Blog: "EU-Russia relations: Necessary but Uncomfortable"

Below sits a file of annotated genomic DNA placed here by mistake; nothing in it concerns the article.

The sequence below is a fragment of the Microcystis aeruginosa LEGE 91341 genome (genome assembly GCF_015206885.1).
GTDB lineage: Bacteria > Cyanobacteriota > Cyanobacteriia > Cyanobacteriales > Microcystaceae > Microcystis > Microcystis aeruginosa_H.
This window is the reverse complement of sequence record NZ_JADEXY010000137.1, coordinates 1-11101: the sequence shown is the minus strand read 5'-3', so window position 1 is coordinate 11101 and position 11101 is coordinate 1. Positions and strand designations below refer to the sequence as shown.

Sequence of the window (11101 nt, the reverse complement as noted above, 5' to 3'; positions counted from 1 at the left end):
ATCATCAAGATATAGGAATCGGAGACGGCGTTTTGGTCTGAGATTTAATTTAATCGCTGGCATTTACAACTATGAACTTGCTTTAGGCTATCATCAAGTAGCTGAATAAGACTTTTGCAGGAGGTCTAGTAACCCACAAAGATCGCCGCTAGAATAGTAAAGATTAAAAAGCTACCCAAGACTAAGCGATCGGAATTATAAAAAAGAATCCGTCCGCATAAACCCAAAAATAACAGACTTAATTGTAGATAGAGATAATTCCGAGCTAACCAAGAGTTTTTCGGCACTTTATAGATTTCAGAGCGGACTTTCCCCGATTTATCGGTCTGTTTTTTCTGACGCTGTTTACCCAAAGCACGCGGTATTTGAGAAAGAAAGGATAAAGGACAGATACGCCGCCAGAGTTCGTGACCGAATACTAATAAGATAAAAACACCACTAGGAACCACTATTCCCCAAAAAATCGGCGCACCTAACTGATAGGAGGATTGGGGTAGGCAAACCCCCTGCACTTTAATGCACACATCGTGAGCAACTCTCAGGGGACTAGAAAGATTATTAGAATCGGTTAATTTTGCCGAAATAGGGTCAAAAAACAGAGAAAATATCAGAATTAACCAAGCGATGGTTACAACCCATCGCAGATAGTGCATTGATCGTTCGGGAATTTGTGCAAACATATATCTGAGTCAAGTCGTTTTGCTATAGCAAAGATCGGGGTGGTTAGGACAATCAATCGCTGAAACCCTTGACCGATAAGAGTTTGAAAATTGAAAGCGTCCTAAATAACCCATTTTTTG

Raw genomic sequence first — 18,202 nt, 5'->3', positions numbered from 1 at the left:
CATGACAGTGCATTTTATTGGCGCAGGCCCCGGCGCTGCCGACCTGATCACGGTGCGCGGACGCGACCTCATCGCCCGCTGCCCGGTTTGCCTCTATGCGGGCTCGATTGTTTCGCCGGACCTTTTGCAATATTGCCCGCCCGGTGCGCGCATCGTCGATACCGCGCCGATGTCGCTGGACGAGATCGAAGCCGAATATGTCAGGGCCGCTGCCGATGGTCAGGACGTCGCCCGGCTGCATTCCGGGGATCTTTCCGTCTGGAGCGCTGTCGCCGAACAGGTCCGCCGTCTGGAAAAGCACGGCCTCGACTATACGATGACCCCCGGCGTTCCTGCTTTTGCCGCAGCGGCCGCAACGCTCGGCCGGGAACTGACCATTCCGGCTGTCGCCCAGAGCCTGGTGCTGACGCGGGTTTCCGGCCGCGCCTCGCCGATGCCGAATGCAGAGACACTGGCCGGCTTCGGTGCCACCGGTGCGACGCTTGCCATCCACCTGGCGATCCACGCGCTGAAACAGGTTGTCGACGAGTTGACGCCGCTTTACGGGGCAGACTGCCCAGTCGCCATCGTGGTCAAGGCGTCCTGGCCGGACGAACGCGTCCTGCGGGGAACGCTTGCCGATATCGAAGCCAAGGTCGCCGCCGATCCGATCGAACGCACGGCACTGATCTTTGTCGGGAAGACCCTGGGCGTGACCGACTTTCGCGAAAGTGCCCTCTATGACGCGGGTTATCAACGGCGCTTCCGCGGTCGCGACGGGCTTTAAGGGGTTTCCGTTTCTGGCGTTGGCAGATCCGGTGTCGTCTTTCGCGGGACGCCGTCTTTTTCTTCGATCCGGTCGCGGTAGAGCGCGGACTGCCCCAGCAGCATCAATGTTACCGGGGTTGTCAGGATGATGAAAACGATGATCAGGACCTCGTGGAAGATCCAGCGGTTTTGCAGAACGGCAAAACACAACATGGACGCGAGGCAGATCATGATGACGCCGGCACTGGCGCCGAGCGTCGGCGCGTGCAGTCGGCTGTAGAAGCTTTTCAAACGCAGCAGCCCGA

Russia and especially the people of Russia are considered ‘European’ by many standards. Unfortunately, Russia is increasingly less European when measured along the democratic yardstick. Despite its membership of the Council of Europe, the OSCE, and from August 22nd onward the World Trade Organization, responsibilities of ensuring the rule of law and democracy are systematically undermined despite Russia’s commitments and responsibilities. The latest parliamentary and presidential elections were neither free nor fair, with members of the opposition arrested and media and internet freedom limited. In the aftermath of the elections the newly constituted Duma swiftly adopted measures to increase political pressure on human rights and civil society organizations and adopted legislation that enables full governmental scrutiny of the internet and information online. Punk-rock band Pussy Riot, sentenced to two years in prison on Friday, has become the latest symbol of repression. LGBT rights are constantly under pressure, Moscow gay pride celebrations have been banned for hundred years. After defending gay rights at one of her concerts in St Petersburg, deputy Prime Minister Rogozin called pop star Madonna a 'whore'. She is now being sued for Russian anti-gay activist for hurting their feelings. Opposition leader and famous blogger Alexei Navalny curiously faces criminal charges of stealing wood from a state company and is not allowed to leave Moscow. Will this be the Khodorkovsky case revisited? The ongoing intimidation by the Kremlin together with its increasingly populist economic policy of public spending and social welfare programs presents serious problems for the political stability and economic future of the Russian people, in particular a growing and educated urban middle class, and calls for a stronger EU response and more involvement. Yet neither Europe nor Russia can afford to give up political and economic cooperation. This cooperation between the EU and Russia has been increasingly difficult. Not only within Russia has the long arm of the Kremlin had a suffocating impact. The international community is struggling until this day to end the horrific violence of the Syrian regime against its population. The shelling of residential neighbourhoods, the murdering of unarmed civilians and children is also facilitated by military support from Putin to Assad. The EU has an important role to play in preventing Russian weapons to be shipped to Syria through EU member states’ territorial waters, as has already happened in several occasions. The EU should immediately take up this responsibility for the sake of the Syrian people and to maintain its own credibility. It would also help Russia understand that we will not tolerate repression by the Russian regime whether in Russia or in its allied states. After the UN approved NATO operation in Libya a new alliance of the 'unwilling' has been formed by Russia and China, their combined veto's in the UN Security Council and economic power prove to be a very hard nut to crack for Western political leaders, diplomats and businesses. The Russian-China alliance, mainly rooted in Chinese energy demand and fear of international mingling in domestic affairs, signal the end of the long-lasting Western supremacy on the global stage. The EU needs to be loud and clear to the government of Russia while embracing the Russian population. That means the EU should practice what it preaches by truly implementing the weapon embargo against Syria. The EU should already have imposed visa restrictions and asset freezes on Russian officials involved in the murky circumstances surrounding the death of Sergei Magnitsky, a Russian lawyer who disclosed a multi million fraud scheme by Russian officials and the police. At the same time, the EU should leverage its market power in trade negotiations to push Russia to adhere to its commitments to the rule of law, democracy and market liberalization. To fully leverage its economic power the EU also has to become more independent from Russian energy supplies, diversification of our energy sources not only services environmental ends. The EU should pressure the Russian Federation more strongly to stick to its commitments in the Council of Europe (particularly the binding rulings of its court, the European Court of Human Rights), OSCE and soon the WTO. These international organizations add opportunities but also obligations for the EU to push for a relationship with Russia that benefits its population. A Russia free of corruption, where press and internet freedom flourish, and where the people choose democratically who represents them will be a better partner for the EU. The rule of law, transparency and accountability do not only benefit the Russian people, it would also foster business and could hopefully bring Russia in line with the international community vis-à-vis the Middle East. While we can not avoid dealing with an important country and economy as Russia, we must try harder to bring it in line with the EU and to bring out Russia’s European side reflected in values.